Thursday, April 21, 2011

Live Blogging Sporting Events

If print media answers the question, "What happened?", then live blogging, if used correctly, answers, "What's happening?" But too often, live blogging sporting events is abused and misused. 

(If you're new to the concept, live blogging means dynamically updating your blog posts as an event unfolds and/or using a real-time conversation widget to share information and potentially reader questions during an event.)

The next few posts to BDL will examine live blogging in the sports blogosphere. In particular, we'll discuss the pros and cons to continually updating your blog while watching a game -- or, as I like to call it, the "Already Watching This" Syndrome. (I explain below.) 

Already Watching This Syndrome, Explained (told you)

Kevin James describes the syndrome pretty nicely in the first 60 seconds:

When you live blog a sporting event, chances are high that your would-be readers are already watching the very same event. (If you're a Knicks blogger, your readers are Knicks fans and -- you guessed it -- they watch Knicks games! You're sharp. You're a sports blogger. So you already knew this. But stay with me...)

Should your fans log onto the blog during the big game, your live blog merely acts as the girlfriend pulling their collective arm and pointing to the TV. "Watch this part! I mean really watch!"

We get it. You're handing us a text rundown of the action we can see video.

Live blogging in this particular vein adds little value to a fan's experience of a game (unless you're in the press box or in the stands, where you have access to info and activities the typical fan wouldn't notice on TV)

As I mentioned here, I'm a big advocate for ensuring you're adding value in some way when you publicize your thoughts and words, especially during games.

So how do you live blog and still add value? For starters, don't live blog that often during games, if at all.

Now this isn't to suggest that live blogging doesn't add value, period. If used during a conference or exclusive gathering, you can offer a wealth of information to your readers and create digital "attendees" that can even interact with actual event participants. MIT's Sloan Sports Analytics Conference comes to mind as the perfect place for sports bloggers to live blog. Think of the benefits to readers:
  • You provide instant analysis, key quotes and a digestible summary of an event that, without your blog, your readers would miss until after the conference ended.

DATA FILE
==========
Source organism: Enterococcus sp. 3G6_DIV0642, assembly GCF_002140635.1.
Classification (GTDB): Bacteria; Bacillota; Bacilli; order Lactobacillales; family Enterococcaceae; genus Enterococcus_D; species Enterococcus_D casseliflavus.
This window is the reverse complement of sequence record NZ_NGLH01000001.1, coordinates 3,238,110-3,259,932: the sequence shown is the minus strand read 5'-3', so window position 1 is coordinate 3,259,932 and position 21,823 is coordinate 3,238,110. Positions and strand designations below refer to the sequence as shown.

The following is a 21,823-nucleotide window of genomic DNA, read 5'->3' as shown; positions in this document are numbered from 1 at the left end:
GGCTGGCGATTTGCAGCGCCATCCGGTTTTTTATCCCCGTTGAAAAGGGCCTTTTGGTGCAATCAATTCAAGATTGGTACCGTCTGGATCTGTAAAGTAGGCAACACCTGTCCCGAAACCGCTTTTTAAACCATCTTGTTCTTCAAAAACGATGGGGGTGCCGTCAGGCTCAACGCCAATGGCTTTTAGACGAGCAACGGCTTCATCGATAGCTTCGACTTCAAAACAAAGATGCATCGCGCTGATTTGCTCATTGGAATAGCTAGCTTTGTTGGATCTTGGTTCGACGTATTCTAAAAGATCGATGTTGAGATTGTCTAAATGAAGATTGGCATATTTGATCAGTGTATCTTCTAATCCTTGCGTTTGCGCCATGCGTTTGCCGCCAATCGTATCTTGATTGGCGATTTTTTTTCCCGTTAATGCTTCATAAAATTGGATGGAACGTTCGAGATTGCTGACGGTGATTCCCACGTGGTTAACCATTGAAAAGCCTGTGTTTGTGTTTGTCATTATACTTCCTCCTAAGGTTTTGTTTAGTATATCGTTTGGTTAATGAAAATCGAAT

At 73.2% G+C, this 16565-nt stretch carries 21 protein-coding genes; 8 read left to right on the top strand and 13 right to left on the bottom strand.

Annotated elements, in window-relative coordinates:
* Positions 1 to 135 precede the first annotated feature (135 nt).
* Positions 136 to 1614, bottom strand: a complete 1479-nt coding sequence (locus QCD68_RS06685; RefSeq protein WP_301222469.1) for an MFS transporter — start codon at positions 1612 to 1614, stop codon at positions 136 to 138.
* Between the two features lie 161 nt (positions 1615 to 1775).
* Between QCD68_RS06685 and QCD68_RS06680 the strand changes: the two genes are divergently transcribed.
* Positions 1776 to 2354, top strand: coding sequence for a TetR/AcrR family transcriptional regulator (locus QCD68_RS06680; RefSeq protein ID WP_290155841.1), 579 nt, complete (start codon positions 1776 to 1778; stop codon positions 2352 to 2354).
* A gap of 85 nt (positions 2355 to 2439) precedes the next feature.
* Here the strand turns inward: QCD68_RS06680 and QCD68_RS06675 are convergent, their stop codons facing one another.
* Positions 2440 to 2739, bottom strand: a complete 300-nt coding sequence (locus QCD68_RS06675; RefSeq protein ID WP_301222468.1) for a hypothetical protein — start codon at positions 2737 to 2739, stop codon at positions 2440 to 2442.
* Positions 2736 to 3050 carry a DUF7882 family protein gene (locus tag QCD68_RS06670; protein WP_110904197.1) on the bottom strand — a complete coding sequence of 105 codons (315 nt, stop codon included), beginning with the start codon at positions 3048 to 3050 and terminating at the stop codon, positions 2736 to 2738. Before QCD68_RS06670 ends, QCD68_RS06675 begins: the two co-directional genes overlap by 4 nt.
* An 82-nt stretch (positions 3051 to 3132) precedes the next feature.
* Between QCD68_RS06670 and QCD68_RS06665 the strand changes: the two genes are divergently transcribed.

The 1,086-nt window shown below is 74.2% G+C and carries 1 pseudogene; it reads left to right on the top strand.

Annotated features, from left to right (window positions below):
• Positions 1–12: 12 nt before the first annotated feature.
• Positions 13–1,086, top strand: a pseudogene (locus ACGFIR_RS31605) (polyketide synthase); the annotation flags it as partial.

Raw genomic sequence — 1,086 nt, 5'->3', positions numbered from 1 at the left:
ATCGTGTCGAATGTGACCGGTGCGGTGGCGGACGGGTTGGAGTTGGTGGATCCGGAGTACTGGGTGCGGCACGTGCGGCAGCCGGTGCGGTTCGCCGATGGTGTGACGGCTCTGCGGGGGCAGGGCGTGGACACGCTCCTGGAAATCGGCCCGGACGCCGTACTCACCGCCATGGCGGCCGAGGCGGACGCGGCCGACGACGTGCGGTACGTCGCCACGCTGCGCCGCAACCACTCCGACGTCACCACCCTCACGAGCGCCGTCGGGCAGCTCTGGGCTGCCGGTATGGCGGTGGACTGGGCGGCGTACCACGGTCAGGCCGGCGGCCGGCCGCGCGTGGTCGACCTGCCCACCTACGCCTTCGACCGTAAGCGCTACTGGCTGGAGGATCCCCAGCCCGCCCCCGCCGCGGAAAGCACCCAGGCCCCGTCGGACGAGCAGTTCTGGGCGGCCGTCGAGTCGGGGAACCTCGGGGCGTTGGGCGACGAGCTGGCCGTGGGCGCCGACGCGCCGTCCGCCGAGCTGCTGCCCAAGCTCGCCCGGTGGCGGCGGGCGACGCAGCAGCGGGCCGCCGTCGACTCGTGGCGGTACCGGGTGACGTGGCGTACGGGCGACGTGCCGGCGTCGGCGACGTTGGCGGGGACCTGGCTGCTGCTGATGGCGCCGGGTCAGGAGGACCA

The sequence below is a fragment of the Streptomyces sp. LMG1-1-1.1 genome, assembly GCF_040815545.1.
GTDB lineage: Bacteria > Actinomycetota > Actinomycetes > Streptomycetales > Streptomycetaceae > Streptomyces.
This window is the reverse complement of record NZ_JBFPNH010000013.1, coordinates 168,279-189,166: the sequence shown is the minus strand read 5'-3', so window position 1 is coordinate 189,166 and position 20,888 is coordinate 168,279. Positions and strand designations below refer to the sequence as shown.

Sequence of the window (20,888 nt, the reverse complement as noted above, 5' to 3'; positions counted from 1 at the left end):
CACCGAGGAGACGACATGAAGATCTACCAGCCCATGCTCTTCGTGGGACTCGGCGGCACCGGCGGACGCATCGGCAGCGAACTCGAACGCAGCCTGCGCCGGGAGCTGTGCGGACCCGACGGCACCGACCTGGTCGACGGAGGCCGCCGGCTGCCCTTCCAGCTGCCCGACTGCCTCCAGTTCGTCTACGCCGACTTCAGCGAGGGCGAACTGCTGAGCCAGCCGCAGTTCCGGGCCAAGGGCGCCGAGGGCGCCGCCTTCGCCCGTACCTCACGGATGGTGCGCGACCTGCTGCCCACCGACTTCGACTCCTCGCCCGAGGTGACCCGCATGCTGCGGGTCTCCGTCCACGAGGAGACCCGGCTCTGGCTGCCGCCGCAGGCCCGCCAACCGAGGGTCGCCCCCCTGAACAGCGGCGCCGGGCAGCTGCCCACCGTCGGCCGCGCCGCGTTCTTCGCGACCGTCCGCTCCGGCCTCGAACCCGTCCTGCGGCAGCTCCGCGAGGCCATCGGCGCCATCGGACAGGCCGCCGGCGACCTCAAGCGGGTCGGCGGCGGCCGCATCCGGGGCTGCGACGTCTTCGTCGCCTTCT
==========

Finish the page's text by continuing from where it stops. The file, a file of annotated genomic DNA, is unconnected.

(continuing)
• You offer a means for readers to pose questions sent through your blog to the event's speakers, given the right type of event.
  • Speakers are held more accountable, as readers with the time and technology on hand can immediately check facts and figures.
Posting live during this kind of event busts open otherwise closed doors. That is unbelievably valuable (not to mention an incredibly cool feat for you to accomplish). Platforms such as CoveritLive are also available for bridging the gap between current events and digital audiences.

But remember: should you choose to live blog, keep the in-game summaries to a minimum. Don't be that annoying girlfriend (or boyfriend). Otherwise, prepare to watch some of your readers get cozy with another blog.

During the next few posts, I'll look at a few positive use cases for live blogging sports, as well as the best practices for live blogging in ways that adds true value to readers.


  1. Jay I respectfully disagree that live-blogging a game is a waste. Your argument would seem to also downplay the attraction of Twitter to sports fans. When something happens in a game they want to know how other feel about it. Whether it's their buddies, other fans they don't personally know, beat writers for their team, or whoever, twitter allows instant knowledge of reactions. On a live blog, someone has created a loyal-enough reader base that their fans must know their thoughts on every (many) aspect of a given game. I agree that this doesn't work for most bloggers as most don't have a substantial enough platform. But for those who do, live blogging can be a great experience for readers and fans alike.

  2. I think Twitter is a hugely valuable aspect of in-game discussion (but it must add value. Saying "What a dunk!" is not valuable...saying "Melo dunks over Howard!" is mildly valuable if your followers aren't watching...saying "3rd pick and roll by NY, 2 dunks by Melo!" is very valuable cuz it provides some analysis and things not readily available via TV without the viewer really tracking that stuff.

    If someone has a massive following like Bill Simmons, I would argue that their live-blogging is really enjoyable. But for my audience (mostly fans sports blogging), they need to focus on dominating a niche, on adding unique value, and I just don't think live-blogging is doing that. There are too many other in-game options (TV, radio, Twitter, Facebook, texting friends, etc.)...I think live blogging as a fan at least as it pertains to summing up games is out dated.

  3. Agreed, live blogging should not take away from doing other things in-game.